Real Parents On: Media Overload

I've got a very weird love-hate relationship with media.

On one hand, it's what helps to pay the bills in our household. My day job is in marketing, so I spend all day, everyday glued to websites, email and social media. And then there are my biggest hobbies: blogging and photography.

On the other hand, when I get home, all I want to do is unplug.

  • I'd rather drive in silence than with music most of the time.
  • Movies are not my thing at all...I can rarely stay awake for long enough to finish one and by the time I get back to it, I've forgotten what happened anyway.
  • Computers make me feel constrained, almost held prisoner by all the different types of ways to communicate. Then again, I struggle to not check email and Facebook in the middle of the night, or first thing in the morning.
Like I said, love-hate.

When it comes to our monkey girl, we haven't yet had to make any major policies in the house, but I know the time is coming soon. We struggle with whether or not to buy a DVD player for the car for long trips. We probably won't, but it has been remarkably tempting. Baby girl is fascinated by electronics, and won't settle for toy imitators. We hit the jackpot at a Maryland Radio Shack, where we were able to buy 3 demo phone for her to play with, and I'm always hiding my iPod from her.

sadly, this is not recent. she was about 8 months old here. :)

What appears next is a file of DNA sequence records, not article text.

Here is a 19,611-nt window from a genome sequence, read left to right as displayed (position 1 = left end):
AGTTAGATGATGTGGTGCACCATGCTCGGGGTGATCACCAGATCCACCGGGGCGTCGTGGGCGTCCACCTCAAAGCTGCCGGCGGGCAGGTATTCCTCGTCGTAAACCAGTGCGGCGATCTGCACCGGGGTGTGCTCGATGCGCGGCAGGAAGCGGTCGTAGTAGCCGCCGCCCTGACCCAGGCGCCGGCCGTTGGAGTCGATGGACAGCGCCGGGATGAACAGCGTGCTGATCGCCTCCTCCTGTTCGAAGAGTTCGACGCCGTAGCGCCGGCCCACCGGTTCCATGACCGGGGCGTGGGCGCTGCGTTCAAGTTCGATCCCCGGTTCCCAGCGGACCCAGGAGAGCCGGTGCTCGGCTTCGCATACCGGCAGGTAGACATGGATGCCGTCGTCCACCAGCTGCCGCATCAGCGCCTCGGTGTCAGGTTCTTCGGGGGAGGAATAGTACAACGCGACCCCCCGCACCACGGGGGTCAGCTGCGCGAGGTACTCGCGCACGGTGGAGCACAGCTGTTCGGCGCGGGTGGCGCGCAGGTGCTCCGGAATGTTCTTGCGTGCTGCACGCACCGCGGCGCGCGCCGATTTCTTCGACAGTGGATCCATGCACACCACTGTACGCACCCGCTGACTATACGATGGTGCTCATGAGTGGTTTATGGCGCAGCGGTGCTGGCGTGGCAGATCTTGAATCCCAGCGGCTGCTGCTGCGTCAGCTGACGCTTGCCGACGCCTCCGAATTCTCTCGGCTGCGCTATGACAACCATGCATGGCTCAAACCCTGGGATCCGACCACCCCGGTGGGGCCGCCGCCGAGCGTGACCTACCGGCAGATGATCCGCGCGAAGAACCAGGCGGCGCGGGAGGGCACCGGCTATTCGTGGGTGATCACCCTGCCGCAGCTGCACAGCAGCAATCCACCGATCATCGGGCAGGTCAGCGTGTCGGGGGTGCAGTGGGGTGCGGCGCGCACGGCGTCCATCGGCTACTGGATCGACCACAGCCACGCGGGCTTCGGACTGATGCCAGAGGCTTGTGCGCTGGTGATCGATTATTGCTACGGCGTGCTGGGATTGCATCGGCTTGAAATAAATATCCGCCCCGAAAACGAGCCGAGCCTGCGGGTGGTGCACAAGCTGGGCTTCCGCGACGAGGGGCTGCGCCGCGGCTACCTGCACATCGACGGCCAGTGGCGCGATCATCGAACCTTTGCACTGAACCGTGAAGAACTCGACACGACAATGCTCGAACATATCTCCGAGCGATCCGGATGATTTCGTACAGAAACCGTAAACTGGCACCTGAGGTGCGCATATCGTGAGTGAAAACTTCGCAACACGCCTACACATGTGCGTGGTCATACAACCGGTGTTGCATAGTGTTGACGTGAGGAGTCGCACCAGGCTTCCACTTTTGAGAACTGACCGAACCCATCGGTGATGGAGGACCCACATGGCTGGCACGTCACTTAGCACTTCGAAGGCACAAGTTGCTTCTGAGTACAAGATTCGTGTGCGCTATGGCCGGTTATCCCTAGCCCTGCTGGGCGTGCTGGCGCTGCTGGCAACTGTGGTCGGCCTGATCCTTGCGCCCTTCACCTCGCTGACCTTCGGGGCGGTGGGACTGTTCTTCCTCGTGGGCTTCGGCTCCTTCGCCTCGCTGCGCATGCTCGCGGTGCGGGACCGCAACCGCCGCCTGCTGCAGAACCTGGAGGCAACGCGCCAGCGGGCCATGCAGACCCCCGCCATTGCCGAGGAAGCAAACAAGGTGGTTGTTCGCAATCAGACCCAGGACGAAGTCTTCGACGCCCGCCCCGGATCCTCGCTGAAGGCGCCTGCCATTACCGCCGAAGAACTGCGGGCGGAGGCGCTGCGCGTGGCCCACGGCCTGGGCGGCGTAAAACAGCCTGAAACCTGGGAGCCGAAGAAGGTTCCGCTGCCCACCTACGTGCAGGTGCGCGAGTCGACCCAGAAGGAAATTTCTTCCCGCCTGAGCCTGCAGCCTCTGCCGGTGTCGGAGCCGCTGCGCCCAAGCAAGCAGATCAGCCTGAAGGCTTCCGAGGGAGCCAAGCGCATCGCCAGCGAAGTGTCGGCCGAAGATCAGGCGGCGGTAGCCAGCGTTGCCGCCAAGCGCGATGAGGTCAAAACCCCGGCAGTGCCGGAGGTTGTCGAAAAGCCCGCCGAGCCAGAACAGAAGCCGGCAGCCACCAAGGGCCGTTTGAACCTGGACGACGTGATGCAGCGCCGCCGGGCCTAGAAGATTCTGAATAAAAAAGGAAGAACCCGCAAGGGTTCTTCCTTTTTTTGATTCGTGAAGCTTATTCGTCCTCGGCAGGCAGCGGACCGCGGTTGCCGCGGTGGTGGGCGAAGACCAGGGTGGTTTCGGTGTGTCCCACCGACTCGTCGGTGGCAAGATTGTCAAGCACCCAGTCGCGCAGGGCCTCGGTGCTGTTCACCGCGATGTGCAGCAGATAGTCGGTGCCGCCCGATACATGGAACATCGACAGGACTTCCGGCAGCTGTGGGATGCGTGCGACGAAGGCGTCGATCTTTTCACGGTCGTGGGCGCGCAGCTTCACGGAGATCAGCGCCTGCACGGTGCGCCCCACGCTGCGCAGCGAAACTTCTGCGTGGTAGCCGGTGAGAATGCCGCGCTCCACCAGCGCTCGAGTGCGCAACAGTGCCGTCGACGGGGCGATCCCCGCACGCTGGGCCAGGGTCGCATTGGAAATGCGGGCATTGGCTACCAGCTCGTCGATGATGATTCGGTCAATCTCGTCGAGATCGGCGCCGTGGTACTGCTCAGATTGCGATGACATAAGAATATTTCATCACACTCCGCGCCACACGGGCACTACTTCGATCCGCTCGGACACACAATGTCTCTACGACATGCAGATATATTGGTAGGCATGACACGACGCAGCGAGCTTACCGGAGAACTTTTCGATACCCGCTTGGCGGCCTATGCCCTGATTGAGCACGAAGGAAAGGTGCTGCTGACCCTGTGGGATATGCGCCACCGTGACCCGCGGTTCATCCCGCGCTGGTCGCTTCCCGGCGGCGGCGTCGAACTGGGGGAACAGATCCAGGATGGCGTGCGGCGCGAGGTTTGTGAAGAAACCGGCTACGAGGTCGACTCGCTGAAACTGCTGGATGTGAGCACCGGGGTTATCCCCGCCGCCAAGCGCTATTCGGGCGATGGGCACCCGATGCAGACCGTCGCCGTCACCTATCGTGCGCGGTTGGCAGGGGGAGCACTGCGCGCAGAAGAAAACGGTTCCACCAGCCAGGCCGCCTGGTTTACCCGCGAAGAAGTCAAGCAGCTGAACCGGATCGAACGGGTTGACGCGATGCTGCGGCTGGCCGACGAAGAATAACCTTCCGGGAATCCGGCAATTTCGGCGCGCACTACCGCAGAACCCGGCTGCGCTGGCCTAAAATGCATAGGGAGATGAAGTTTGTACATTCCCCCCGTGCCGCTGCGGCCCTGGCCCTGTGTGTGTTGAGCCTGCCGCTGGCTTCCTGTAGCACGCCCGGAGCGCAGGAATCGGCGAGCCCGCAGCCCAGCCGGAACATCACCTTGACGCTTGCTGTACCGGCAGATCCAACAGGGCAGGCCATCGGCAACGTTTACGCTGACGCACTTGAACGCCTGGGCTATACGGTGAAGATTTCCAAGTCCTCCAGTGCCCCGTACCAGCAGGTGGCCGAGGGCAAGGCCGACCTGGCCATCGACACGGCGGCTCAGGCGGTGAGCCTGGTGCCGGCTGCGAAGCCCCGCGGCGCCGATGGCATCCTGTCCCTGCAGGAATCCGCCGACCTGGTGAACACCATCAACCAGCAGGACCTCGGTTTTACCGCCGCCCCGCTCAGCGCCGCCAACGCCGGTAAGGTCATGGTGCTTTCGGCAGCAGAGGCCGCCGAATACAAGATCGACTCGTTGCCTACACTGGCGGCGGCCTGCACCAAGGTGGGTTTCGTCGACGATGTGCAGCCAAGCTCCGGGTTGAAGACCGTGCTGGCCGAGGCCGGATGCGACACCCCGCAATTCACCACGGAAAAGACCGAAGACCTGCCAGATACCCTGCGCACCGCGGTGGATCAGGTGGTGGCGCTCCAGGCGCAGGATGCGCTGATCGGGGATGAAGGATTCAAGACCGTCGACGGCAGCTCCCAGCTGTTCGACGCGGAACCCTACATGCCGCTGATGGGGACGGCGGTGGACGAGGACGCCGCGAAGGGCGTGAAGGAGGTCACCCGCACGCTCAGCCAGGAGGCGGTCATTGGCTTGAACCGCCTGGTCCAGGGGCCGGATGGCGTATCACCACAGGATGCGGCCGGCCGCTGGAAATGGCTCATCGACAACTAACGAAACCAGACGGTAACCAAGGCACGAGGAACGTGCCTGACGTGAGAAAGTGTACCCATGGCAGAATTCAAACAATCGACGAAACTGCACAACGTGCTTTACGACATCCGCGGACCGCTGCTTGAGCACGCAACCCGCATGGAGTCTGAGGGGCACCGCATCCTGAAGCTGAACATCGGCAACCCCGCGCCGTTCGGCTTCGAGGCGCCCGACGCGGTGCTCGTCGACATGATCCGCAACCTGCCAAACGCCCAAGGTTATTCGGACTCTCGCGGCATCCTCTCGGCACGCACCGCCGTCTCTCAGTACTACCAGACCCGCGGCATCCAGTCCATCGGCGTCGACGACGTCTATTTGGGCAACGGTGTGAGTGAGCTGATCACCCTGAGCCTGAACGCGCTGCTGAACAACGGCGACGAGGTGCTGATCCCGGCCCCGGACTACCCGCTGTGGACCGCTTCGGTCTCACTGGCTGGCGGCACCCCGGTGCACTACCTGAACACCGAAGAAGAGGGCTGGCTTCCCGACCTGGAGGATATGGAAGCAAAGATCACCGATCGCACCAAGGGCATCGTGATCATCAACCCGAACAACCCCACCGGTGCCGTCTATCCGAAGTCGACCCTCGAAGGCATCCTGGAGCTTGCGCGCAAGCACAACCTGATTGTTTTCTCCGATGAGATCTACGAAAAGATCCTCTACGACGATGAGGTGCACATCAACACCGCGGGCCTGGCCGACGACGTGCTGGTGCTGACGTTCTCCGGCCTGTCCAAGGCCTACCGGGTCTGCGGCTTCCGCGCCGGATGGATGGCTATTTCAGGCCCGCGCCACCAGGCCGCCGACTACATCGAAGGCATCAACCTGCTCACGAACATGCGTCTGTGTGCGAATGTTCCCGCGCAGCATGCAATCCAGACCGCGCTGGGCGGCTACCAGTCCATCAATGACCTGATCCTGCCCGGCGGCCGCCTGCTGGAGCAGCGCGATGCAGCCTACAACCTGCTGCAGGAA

It was bittersweet though. I'd much rather her play outside or engage in creative play, when the time comes that she can make that choice.

Since we're going to have to deal with it sooner rather than later, I was particularly interested in hearing what our awesome panel of parents had to say about the subject. Filing these away under "things I wish I didn't have to deal with for a few years, but will probably need to consider next week".

Read on to find out what other parents do to help keep their kids balanced.

Kelly H. says:

Unplug and Get Moving!

Yes, there is serious media overload with kids of all ages.  Our 5 yr. old is already hooked to her V-tech game.  Sure it’s “educational” but if I let her do it too long, it’s just more sitting and nothing active.  We try to limit the cartoons to a couple of hours a day.  If I have to get a babysitter or we’re gone to church meetings, etc.  the TV is usually longer for that day.  But I try to get her involved in other things that she really loves, like painting on her easel, playing with toys, and going outside when possible.  One downside to our house is that we don’t have a yard that they can play in.  He have a very steep yard that is nearly impossible to play in.  But both our girls love to dance, so I turn music on in the house and they will dance and be goofy for at least an hour at a time.  My biggest concern about media is what’s actually on TV.  I’m not one who is concerned about censoring.  I believe you should be able to watch whatever you want, when you want, etc.  If there is a program I don’t want my kids to watch, I turn it to something else.  But what really, really bothers me are the commercials.  I’m so tired of having to quickly grab the remote and hope that I get the channel changed BEFORE my girls have seen too many boobs, butts, heard bad language, or seen something violent (like the CSI, NCIS commercials).  It just seems like almost anything goes in commercials these days.

Elizabeth says:

They've Got Rules + They Stick To 'Em